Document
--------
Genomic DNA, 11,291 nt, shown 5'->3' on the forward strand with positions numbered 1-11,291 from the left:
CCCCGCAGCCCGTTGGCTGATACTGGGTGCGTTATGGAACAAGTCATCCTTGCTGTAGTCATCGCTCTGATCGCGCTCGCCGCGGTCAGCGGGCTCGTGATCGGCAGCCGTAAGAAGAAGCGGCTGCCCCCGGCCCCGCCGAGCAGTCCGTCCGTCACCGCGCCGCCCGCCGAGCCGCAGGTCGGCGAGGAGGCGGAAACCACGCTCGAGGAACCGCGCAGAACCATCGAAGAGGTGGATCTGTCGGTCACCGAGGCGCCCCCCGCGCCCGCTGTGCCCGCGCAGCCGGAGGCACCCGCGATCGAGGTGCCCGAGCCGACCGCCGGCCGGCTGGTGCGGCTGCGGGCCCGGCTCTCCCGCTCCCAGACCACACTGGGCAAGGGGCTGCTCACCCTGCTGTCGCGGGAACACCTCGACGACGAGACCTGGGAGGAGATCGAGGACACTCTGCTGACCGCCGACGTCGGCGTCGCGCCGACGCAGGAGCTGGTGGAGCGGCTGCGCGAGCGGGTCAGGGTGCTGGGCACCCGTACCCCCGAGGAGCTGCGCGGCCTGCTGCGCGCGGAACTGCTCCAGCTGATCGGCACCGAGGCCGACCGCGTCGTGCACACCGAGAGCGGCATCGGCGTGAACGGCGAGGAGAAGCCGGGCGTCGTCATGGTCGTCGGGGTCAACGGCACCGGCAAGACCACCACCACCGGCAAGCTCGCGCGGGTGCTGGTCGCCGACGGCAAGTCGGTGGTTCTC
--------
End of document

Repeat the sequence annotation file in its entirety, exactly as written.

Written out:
Genomic DNA, 11,291 nt, shown 5'->3' on the forward strand with positions numbered 1-11,291 from the left:
CCCCGCAGCCCGTTGGCTGATACTGGGTGCGTTATGGAACAAGTCATCCTTGCTGTAGTCATCGCTCTGATCGCGCTCGCCGCGGTCAGCGGGCTCGTGATCGGCAGCCGTAAGAAGAAGCGGCTGCCCCCGGCCCCGCCGAGCAGTCCGTCCGTCACCGCGCCGCCCGCCGAGCCGCAGGTCGGCGAGGAGGCGGAAACCACGCTCGAGGAACCGCGCAGAACCATCGAAGAGGTGGATCTGTCGGTCACCGAGGCGCCCCCCGCGCCCGCTGTGCCCGCGCAGCCGGAGGCACCCGCGATCGAGGTGCCCGAGCCGACCGCCGGCCGGCTGGTGCGGCTGCGGGCCCGGCTCTCCCGCTCCCAGACCACACTGGGCAAGGGGCTGCTCACCCTGCTGTCGCGGGAACACCTCGACGACGAGACCTGGGAGGAGATCGAGGACACTCTGCTGACCGCCGACGTCGGCGTCGCGCCGACGCAGGAGCTGGTGGAGCGGCTGCGCGAGCGGGTCAGGGTGCTGGGCACCCGTACCCCCGAGGAGCTGCGCGGCCTGCTGCGCGCGGAACTGCTCCAGCTGATCGGCACCGAGGCCGACCGCGTCGTGCACACCGAGAGCGGCATCGGCGTGAACGGCGAGGAGAAGCCGGGCGTCGTCATGGTCGTCGGGGTCAACGGCACCGGCAAGACCACCACCACCGGCAAGCTCGCGCGGGTGCTGGTCGCCGACGGCAAGTCGGTGGTTCTC